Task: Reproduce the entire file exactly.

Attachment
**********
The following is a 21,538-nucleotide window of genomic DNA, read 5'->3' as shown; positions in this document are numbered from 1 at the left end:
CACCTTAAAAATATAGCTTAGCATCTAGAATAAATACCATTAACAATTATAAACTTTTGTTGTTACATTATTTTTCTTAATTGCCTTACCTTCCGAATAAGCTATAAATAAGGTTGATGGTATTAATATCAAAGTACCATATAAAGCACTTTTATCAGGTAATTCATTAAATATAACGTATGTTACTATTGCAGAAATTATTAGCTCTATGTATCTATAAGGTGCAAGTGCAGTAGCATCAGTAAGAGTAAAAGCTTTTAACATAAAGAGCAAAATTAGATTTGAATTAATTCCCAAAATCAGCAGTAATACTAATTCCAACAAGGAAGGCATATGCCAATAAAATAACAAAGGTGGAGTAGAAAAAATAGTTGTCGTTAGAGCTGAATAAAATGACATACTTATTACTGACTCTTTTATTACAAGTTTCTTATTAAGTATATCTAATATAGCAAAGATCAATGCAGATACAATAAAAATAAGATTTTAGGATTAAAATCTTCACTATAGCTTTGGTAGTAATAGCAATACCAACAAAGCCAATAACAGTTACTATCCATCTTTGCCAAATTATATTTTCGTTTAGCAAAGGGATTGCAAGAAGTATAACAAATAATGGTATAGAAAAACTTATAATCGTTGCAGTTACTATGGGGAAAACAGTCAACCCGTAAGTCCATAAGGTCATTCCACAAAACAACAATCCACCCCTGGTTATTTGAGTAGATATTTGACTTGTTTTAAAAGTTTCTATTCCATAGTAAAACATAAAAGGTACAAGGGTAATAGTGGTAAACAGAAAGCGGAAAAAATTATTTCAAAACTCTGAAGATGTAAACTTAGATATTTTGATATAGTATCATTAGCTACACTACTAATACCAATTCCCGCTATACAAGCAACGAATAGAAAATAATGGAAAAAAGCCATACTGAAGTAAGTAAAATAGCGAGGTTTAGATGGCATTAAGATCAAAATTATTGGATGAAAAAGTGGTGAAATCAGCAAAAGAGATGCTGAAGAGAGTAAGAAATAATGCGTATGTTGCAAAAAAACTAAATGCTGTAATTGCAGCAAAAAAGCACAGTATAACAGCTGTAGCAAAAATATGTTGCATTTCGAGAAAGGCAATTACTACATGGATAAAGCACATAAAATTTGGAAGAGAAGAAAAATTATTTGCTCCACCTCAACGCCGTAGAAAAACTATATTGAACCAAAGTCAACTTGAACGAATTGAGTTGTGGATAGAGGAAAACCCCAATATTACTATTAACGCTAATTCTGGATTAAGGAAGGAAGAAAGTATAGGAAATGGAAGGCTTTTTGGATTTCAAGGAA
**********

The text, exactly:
The following is a 21,538-nucleotide window of genomic DNA, read 5'->3' as shown; positions in this document are numbered from 1 at the left end:
CACCTTAAAAATATAGCTTAGCATCTAGAATAAATACCATTAACAATTATAAACTTTTGTTGTTACATTATTTTTCTTAATTGCCTTACCTTCCGAATAAGCTATAAATAAGGTTGATGGTATTAATATCAAAGTACCATATAAAGCACTTTTATCAGGTAATTCATTAAATATAACGTATGTTACTATTGCAGAAATTATTAGCTCTATGTATCTATAAGGTGCAAGTGCAGTAGCATCAGTAAGAGTAAAAGCTTTTAACATAAAGAGCAAAATTAGATTTGAATTAATTCCCAAAATCAGCAGTAATACTAATTCCAACAAGGAAGGCATATGCCAATAAAATAACAAAGGTGGAGTAGAAAAAATAGTTGTCGTTAGAGCTGAATAAAATGACATACTTATTACTGACTCTTTTATTACAAGTTTCTTATTAAGTATATCTAATATAGCAAAGATCAATGCAGATACAATAAAAATAAGATTTTAGGATTAAAATCTTCACTATAGCTTTGGTAGTAATAGCAATACCAACAAAGCCAATAACAGTTACTATCCATCTTTGCCAAATTATATTTTCGTTTAGCAAAGGGATTGCAAGAAGTATAACAAATAATGGTATAGAAAAACTTATAATCGTTGCAGTTACTATGGGGAAAACAGTCAACCCGTAAGTCCATAAGGTCATTCCACAAAACAACAATCCACCCCTGGTTATTTGAGTAGATATTTGACTTGTTTTAAAAGTTTCTATTCCATAGTAAAACATAAAAGGTACAAGGGTAATAGTGGTAAACAGAAAGCGGAAAAAATTATTTCAAAACTCTGAAGATGTAAACTTAGATATTTTGATATAGTATCATTAGCTACACTACTAATACCAATTCCCGCTATACAAGCAACGAATAGAAAATAATGGAAAAAAGCCATACTGAAGTAAGTAAAATAGCGAGGTTTAGATGGCATTAAGATCAAAATTATTGGATGAAAAAGTGGTGAAATCAGCAAAAGAGATGCTGAAGAGAGTAAGAAATAATGCGTATGTTGCAAAAAAACTAAATGCTGTAATTGCAGCAAAAAAGCACAGTATAACAGCTGTAGCAAAAATATGTTGCATTTCGAGAAAGGCAATTACTACATGGATAAAGCACATAAAATTTGGAAGAGAAGAAAAATTATTTGCTCCACCTCAACGCCGTAGAAAAACTATATTGAACCAAAGTCAACTTGAACGAATTGAGTTGTGGATAGAGGAAAACCCCAATATTACTATTAACGCTAATTCTGGATTAAGGAAGGAAGAAAGTATAGGAAATGGAAGGCTTTTTGGATTTCAAGGAA